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How a new mini-wetland is creating a natural filter for a P.E.I. farm field

A mini-wetland just built next to a P.E.I. potato field could be a new, natural way to filter water running off the farm, protecting local waterways from pollutants. An added bonus: Researchers say the wetland will also provide wildlife habitat and absorb carbon.

Pilot project also aimed at reducing carbon and creating wildlife habitat

A wide ditch next to a farm field

A watershed group in eastern P.E.I. is experimenting with a new mini-wetland that will filter pollutants, fertilizer and pesticides from water trickling out of the neighbouring farm field.

The new vegetated ditch will also absorb carbon and create wildlife habitat.

The Souris and Area Branch of the P.E.I. Wildlife Federation is one of the partners in the project.

"It's going to be an elongated ditch, wider than a normal drainage ditch would be," said project manager Jake MacKinnon.

"The idea is that it'll hold water, and encourage it to stagnate, and any of the nutrients contained in the water will help feed what should turn into, hopefully, a blossoming wetland site.

"It should help to filter any kind of runoff coming off the agricultural field nearby, as well as creating a lot of habitat for birds and vertebrates, and amphibians."

A man in a blue shirt and ballcap stands near a tractor and ditch

Easier to build

The Souris watershed group has worked with local farmers to add other wetlands as part of the Living Labs project.

But MacKinnon says the mini-wetland is a new concept.

"These sites were designed as a more low-impact version of a full-size constructed wetland," MacKinnon said.

"The idea is that it takes up a lot less footprint in the field, so it's much easier to implement. You could have a number of wider-spread smaller sites compared to one or two larger ones.

Three women building a new wetland

It took the watershed group several days to build the new mini-wetland.

"The biggest factors for us in this site were a low grade, which meant we wouldn't catch too much runoff. Because this is an experimental site, we want to have a fairly controlled input," MacKinnon said.

"We also wanted to have it near a watercourse just to make sure that — assuming it works — it will have a beneficial impact on the local ecosystem as well."

Four people stand around a pile of rocks putting them in place to make a new wetland.

MacKinnon said the researchers will take samples along the new mini-wetland every two weeks and test them for nitrogen levels.

He said the field next to the mini-wetland will have potatoes planted in it next season, "which is where we tend to see the greatest volume of nitrates. That should give us a pretty good sample year to see very quickly what kind of impact this ditch is going to make."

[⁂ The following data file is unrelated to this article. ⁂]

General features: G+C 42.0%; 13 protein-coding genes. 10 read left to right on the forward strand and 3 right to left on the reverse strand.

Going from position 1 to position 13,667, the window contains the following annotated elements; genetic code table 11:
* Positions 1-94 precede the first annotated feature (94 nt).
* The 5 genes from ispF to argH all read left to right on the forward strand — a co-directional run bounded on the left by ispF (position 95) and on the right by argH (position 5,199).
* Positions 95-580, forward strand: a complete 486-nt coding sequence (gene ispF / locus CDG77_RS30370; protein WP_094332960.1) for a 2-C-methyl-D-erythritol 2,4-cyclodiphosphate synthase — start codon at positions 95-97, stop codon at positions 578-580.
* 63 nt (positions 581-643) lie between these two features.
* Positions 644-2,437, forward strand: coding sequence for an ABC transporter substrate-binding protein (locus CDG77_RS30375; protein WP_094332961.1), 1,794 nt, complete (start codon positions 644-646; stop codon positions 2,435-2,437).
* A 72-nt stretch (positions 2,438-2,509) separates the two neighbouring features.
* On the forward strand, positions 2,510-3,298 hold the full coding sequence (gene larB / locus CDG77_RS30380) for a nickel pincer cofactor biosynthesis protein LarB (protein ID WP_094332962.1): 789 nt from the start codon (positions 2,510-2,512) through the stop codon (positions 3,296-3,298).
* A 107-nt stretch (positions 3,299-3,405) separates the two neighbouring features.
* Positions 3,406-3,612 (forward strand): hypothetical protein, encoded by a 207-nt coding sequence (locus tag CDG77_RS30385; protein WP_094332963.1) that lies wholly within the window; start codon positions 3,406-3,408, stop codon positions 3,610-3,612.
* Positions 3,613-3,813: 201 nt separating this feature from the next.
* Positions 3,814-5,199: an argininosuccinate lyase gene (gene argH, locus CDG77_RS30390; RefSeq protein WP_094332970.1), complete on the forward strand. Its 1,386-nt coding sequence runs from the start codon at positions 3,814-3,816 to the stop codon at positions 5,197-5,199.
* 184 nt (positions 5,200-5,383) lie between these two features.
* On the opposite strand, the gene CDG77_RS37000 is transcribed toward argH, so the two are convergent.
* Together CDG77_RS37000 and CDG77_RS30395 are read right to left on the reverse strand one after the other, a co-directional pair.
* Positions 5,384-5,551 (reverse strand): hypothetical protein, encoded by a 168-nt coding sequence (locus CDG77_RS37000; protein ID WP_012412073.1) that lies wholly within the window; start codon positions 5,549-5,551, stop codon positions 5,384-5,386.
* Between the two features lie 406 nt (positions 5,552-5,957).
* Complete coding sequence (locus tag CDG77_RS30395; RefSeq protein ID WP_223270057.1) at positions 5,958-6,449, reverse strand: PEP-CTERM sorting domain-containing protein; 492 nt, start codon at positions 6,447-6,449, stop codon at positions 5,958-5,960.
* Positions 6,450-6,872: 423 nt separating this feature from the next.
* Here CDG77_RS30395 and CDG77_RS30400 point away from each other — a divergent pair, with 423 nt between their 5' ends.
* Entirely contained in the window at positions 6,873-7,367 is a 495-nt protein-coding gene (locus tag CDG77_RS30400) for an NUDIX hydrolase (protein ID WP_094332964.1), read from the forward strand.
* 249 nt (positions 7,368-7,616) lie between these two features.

Wetlands are one of the strongest carbon sinks that we have available to us​​​​​​.

—Jake MacKinnon, Souris and Area Branch of the P.E.I. Wildlife Federation

MacKinnon said reducing greenhouse gas emissions, by storing carbon in the mini-wetland, is another goal of the pilot.

"Actually, sequestering carbon is one of the main goals with this project," he said. "Wetlands are one of the strongest carbon sinks that we have available to us."

Climate change

A research scientist with Agriculture and Agri-Food Canada said the idea for the project comes from the United States, where they are widening existing ditches and planting vegetation to slow down the flow of the water to reduce pollutants.

Audrey Murray said P.E.I. doesn't have the same kinds of ditches, so they are building wetlands on the side of farm properties instead.

"Wetlands are almost the perfect natural water treatment device," Murray said.

"Our hope is that we'll be able to basically increase the percentage of wetland in agricultural ecosystems, [and[take some of the agricultural land back for wetland."

A woman stands in front of a wetland

Murray said the new mini-wetlands will also guard against potential threats from changing weather patterns.

"One of the biggest challenges, especially for P.E.I., that we're going to face with climate change is going to be extreme rainfall," she said.

"So in those extreme rainfall events, instead of all of the water reaching the waterway, the river, the water that's being held in the wetland will reach the river later. So the big storm surge in the river will be levelled off, and prevent flooding of that river."

Credit belongs to : www.cbc.ca

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